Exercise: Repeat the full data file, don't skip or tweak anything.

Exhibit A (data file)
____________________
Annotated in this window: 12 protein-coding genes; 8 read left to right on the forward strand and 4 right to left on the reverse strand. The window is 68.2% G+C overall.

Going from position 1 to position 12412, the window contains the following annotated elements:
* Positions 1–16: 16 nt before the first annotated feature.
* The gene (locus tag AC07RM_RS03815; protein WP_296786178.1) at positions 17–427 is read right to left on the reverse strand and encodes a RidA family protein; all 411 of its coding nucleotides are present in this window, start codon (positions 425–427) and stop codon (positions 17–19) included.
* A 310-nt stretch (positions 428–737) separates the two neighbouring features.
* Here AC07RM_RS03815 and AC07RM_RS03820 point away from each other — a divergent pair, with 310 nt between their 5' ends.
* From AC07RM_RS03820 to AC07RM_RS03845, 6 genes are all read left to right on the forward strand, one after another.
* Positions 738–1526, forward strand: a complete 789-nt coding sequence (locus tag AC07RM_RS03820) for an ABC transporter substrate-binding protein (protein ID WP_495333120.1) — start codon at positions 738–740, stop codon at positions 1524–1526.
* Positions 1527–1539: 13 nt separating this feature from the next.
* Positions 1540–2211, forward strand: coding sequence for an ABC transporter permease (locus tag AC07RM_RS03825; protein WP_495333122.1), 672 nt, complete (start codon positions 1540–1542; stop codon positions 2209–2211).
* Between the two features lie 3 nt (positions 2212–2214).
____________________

Annotated in this window: 12 protein-coding genes; 8 read left to right on the forward strand and 4 right to left on the reverse strand. The window is 68.2% G+C overall.

Going from position 1 to position 12412, the window contains the following annotated elements:
* Positions 1–16: 16 nt before the first annotated feature.
* The gene (locus tag AC07RM_RS03815; protein WP_296786178.1) at positions 17–427 is read right to left on the reverse strand and encodes a RidA family protein; all 411 of its coding nucleotides are present in this window, start codon (positions 425–427) and stop codon (positions 17–19) included.
* A 310-nt stretch (positions 428–737) separates the two neighbouring features.
* Here AC07RM_RS03815 and AC07RM_RS03820 point away from each other — a divergent pair, with 310 nt between their 5' ends.
* From AC07RM_RS03820 to AC07RM_RS03845, 6 genes are all read left to right on the forward strand, one after another.
* Positions 738–1526, forward strand: a complete 789-nt coding sequence (locus tag AC07RM_RS03820) for an ABC transporter substrate-binding protein (protein ID WP_495333120.1) — start codon at positions 738–740, stop codon at positions 1524–1526.
* Positions 1527–1539: 13 nt separating this feature from the next.
* Positions 1540–2211, forward strand: coding sequence for an ABC transporter permease (locus tag AC07RM_RS03825; protein WP_495333122.1), 672 nt, complete (start codon positions 1540–1542; stop codon positions 2209–2211).
* Between the two features lie 3 nt (positions 2212–2214).